Standardized testing is a hot topic these days. There’s extensive media coverage of student walkouts, parent protests, internet-led boycotts and plenty of debate in our education conversations about the negative impact of so-called high-stakes testing. Even candidates for office now take official positions on the proper role of standardized testing in our schools.

But if you stepped inside a typical high school in the month of May, it’s likely you saw or heard students taking an entirely voluntary standardized test: the Advanced Placement (AP) exam. Developed and administered by The College Board, AP classes and their end-of-course tests are taken by well over two million high school students each year, covering 37 different subject areas. Some universities give college credit to incoming freshmen for earning certain scores on the test, which then frees up valuable time for other courses and electives.

Again, all this testing is voluntary, with the $92 exam fee paid for by the student. Financial assistance is available for low-income students to defray the cost.*

But what about the boycotts? Why are so many students signing up for these courses and paying to take these standardized tests? Answer: because AP classes remain one of the best ways to prepare students for college.

According to a leading researcher “AP courses have become the primary avenue for delivering advanced coursework in public high schools.” And this is important because research shows our high schools aren’t getting enough of our kids ready for college.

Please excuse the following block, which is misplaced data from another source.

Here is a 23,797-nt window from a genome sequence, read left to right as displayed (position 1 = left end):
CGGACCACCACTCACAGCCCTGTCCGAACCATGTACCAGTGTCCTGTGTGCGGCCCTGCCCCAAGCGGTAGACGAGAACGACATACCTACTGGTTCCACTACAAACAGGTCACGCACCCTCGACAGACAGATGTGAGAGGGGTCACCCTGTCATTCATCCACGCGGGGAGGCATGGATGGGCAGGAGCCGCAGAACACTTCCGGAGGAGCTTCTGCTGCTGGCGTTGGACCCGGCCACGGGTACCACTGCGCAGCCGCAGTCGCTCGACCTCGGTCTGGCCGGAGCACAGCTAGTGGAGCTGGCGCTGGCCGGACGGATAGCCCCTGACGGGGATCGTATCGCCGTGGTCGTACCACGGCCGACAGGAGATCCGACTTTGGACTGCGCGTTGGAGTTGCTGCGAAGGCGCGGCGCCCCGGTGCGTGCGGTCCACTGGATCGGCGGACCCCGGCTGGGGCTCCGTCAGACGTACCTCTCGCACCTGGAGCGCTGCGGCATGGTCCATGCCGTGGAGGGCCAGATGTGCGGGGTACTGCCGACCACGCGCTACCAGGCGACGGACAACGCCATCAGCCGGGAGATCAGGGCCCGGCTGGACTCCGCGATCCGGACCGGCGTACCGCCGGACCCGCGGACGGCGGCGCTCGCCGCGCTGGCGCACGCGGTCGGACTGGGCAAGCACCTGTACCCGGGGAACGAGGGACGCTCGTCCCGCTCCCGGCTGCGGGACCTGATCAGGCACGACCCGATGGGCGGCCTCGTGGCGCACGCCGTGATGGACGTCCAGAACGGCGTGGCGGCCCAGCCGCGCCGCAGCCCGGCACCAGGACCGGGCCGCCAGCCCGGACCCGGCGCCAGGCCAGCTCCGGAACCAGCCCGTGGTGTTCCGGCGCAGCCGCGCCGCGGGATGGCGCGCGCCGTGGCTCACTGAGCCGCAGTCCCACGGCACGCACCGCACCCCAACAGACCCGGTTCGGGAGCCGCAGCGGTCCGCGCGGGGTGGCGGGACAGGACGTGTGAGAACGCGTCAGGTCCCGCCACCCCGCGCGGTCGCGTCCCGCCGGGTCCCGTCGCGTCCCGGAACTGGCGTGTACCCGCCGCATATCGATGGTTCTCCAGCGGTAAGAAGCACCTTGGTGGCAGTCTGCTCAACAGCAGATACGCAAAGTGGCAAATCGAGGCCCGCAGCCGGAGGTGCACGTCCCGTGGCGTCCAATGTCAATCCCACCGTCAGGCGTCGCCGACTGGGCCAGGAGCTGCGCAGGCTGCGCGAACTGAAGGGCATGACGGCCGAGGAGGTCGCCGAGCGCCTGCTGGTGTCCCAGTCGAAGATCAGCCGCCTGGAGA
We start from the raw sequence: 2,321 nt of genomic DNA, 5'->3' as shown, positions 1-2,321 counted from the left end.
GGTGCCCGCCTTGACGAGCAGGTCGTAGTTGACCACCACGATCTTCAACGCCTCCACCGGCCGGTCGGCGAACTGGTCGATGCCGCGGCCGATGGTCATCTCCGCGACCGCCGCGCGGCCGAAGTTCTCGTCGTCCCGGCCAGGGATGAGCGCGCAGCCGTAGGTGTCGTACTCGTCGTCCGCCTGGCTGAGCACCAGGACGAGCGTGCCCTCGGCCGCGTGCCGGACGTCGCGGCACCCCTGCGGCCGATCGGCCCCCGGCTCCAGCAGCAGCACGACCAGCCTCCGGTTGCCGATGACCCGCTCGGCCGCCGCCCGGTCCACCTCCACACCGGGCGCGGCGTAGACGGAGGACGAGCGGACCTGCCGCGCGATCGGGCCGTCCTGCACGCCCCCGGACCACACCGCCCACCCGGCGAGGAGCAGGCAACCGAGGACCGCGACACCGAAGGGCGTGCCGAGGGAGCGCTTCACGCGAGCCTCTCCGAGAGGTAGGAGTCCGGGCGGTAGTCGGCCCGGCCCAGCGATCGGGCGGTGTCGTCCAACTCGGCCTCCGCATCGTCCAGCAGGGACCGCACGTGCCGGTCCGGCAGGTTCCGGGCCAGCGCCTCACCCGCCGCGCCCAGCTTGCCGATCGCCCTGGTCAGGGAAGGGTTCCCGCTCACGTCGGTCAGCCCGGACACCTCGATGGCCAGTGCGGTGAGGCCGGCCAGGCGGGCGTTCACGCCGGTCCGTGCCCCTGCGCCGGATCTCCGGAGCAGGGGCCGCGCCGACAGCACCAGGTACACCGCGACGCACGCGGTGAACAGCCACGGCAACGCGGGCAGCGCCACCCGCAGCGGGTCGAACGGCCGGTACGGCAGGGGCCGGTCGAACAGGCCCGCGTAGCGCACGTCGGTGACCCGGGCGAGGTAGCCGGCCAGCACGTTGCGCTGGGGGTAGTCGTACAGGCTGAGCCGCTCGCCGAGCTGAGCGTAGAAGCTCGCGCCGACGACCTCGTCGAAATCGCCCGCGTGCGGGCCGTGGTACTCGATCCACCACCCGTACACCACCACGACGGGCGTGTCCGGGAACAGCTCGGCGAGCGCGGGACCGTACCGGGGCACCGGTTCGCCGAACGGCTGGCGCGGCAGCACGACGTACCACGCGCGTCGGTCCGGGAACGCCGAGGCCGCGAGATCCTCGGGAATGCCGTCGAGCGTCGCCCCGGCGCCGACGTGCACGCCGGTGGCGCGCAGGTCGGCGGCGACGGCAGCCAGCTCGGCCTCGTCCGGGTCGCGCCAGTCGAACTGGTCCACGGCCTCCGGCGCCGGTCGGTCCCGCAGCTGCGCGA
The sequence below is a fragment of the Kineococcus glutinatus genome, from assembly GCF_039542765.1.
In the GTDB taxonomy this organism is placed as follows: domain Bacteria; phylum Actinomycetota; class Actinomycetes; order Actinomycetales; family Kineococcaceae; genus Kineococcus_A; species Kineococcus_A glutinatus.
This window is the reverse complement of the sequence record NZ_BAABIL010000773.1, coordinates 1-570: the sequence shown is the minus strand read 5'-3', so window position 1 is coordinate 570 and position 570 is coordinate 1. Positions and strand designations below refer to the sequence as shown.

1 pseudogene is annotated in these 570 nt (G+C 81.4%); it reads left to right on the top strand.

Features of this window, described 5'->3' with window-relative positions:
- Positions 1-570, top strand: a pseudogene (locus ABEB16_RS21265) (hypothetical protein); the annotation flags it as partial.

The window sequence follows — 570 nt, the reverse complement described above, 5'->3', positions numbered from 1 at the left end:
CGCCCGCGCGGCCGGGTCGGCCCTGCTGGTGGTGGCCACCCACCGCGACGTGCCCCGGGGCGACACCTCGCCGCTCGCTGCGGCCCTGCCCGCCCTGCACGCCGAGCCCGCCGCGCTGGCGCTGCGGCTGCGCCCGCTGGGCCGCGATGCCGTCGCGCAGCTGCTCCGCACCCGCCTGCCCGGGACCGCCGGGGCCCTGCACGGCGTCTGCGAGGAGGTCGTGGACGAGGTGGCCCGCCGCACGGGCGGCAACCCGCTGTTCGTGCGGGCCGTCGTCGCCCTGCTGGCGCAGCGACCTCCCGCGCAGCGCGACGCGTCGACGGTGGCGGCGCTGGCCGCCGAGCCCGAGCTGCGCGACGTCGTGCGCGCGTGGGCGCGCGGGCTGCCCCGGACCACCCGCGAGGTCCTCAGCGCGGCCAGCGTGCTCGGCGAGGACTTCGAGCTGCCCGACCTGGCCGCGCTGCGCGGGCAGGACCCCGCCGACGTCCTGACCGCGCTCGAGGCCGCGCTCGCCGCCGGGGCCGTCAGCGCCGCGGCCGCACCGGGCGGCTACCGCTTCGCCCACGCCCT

In school districts like Bellevue, it’s common to see practically every inch of available non-classroom space (e.g., gyms, libraries) devoted to students taking AP (or International Baccalaureate) tests. Here’s how the Bellevue School District describes the value of AP courses on its website:

  • High school graduates who do not take any AP courses graduate from college at a rate of only 33% by age 30.
  • Students who take only one AP course nearly double the likelihood of college graduation to 59%.
  • Students who take two or more AP courses raise the likelihood to 76%.

Where you stand on testing probably depends on how you see the value of it – it seems pretty clear that when we can demonstrate the value of a course and its test – in this case how it increases college readiness as Bellevue has persuasively done – students are more willing to enroll in it. Perhaps the problem with some of our testing is the lack of information and connection about its purpose. Parents and students may also feel a committed to AP courses because it’s their personal, voluntary choice to take them. Whatever the factors, there are lessons we can learn from the successes and popularity of some of types of standardized tests.

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*Update: Washington Lt. Gov. Cyrus Habib recently spearheaded a successful effort to bridge gaps in funding for AP/IB tests. The testing fees for all low-income students in Washington will be covered through funds provided from a combination of private and donations and public grants.